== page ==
The Politics Of Judicial Appointments

It is perfectly possible to pervert the Constitution, without changing its form, by merely changing the form of the administration and to make it inconsistent [with] and oppose to the spirit of the Constitution.” –Dr BR Ambedkar

Two remarkable judges delivered judgments which were path-breaking, but both paid the price for courage under the fire of the Executive. One of the judges was transferred to the Madras High Court. The second judge is now being objected to by the government to be brought to the Supreme Court. Justice Rajiv Shakdher delivered the judgment in the Priya Pillai (2015) case, which broke far more ground than the Supreme Court’s decision in Maneka Gandhi (1978). It was held that human rights activist Ms Pillai’s right to travel abroad could not be curtailed by a government whose views were diagonally opposed to hers.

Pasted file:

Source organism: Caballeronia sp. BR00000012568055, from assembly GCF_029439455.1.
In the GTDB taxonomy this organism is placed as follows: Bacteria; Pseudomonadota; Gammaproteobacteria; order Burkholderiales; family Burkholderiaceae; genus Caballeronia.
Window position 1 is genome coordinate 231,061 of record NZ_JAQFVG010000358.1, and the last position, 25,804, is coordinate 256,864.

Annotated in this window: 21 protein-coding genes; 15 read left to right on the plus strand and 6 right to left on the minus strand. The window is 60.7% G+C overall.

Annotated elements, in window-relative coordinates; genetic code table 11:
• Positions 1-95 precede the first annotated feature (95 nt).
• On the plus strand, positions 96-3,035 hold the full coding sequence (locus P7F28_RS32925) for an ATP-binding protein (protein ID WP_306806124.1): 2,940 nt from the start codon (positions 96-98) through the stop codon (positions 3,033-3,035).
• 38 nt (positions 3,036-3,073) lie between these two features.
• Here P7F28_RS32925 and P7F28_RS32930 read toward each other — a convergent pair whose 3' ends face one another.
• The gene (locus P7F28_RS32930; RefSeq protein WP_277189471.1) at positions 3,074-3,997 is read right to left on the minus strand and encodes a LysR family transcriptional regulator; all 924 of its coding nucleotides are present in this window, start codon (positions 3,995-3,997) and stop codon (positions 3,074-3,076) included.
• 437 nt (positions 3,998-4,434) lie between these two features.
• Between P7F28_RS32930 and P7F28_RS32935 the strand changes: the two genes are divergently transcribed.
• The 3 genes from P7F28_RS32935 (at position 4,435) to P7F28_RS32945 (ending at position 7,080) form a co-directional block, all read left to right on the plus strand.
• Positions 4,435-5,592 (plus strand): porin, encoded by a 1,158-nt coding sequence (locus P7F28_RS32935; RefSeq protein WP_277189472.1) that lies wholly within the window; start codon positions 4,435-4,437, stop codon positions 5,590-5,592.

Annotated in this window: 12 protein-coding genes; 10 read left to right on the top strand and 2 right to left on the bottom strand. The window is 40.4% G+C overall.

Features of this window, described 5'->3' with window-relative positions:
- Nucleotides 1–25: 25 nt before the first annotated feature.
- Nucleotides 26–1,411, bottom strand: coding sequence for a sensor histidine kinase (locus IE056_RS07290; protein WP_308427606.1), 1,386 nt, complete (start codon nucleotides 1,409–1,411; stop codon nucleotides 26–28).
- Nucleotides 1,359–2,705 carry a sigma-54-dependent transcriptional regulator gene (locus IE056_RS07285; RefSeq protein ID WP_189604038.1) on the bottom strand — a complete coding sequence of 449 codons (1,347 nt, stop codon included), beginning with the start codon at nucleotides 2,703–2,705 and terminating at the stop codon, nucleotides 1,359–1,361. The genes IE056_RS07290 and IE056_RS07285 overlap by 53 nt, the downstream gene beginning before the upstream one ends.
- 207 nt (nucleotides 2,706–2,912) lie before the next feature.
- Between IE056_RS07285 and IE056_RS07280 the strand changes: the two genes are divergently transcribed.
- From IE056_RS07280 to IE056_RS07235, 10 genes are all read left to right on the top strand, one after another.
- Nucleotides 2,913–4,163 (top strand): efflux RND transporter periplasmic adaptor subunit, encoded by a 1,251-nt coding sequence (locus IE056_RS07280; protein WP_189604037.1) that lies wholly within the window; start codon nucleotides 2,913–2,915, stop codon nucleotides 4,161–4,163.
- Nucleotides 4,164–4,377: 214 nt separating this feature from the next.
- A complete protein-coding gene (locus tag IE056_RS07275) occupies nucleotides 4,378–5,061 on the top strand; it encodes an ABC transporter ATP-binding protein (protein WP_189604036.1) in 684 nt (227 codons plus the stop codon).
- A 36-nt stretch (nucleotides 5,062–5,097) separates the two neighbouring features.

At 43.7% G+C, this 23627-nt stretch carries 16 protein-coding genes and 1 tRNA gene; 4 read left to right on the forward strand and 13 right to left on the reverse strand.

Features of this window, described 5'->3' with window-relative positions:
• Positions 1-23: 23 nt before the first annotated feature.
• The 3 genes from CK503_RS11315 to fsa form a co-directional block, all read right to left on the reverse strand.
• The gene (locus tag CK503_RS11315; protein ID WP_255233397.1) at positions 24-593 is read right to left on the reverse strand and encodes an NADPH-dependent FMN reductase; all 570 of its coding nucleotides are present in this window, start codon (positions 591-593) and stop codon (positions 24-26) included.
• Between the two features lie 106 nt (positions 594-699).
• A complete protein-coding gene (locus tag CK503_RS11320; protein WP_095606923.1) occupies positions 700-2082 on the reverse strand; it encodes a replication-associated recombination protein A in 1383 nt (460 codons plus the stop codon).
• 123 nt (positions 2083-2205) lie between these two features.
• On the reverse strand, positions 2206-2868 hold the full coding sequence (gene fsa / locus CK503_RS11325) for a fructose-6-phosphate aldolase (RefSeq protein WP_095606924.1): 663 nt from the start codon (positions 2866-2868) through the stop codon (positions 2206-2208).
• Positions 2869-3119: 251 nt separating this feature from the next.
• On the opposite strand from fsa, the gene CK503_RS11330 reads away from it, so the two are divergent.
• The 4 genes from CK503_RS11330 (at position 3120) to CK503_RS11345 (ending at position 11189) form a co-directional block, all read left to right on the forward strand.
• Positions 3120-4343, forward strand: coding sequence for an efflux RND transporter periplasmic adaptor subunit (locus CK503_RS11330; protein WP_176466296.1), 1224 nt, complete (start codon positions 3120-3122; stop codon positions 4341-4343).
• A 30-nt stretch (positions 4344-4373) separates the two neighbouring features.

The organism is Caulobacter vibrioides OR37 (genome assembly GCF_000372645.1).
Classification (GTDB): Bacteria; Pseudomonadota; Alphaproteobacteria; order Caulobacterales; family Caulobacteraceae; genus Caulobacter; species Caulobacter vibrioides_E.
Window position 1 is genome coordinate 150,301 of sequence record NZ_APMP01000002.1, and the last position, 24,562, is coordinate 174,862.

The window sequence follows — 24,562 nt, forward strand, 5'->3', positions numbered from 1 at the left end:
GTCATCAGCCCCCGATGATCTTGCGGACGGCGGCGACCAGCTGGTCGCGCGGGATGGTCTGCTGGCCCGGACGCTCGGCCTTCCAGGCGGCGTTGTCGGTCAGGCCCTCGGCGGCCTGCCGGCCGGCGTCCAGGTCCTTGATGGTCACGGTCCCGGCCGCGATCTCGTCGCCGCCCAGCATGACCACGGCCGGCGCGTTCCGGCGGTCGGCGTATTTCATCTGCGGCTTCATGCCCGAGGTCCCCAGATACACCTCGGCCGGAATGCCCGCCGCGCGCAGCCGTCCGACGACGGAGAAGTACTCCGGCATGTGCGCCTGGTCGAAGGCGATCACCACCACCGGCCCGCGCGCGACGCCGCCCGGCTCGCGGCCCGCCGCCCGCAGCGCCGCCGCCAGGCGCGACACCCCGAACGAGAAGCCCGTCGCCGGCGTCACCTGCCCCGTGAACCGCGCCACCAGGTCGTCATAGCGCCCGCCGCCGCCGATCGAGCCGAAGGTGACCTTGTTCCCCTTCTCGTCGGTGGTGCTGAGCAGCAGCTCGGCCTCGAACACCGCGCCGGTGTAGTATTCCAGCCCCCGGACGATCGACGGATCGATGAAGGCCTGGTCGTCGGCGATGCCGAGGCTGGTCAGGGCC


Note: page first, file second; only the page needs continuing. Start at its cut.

The second judgment was delivered by Justice KM Joseph, who in 2016, struck down the hastily imposed President’s Rule in Uttarakhand. Echoing the sentiment of the Supreme Court’s SR Bommai (1994) judgment, Justice Joseph wrote:

“The Government, when it takes action under Article 356, is expected to be completely non-partisan but the centre had imposed President’s Rule contrary to the law laid down by the Apex Court.”

Unlike many judgments, which were delivered long after the event and reduced to mere pious sentiment, these two judgments came in with the requisite expedition to grant meaningful relief. Governments are never pleased with this. They would rather have the judgments come long after the fruits of political expediency are reaped.

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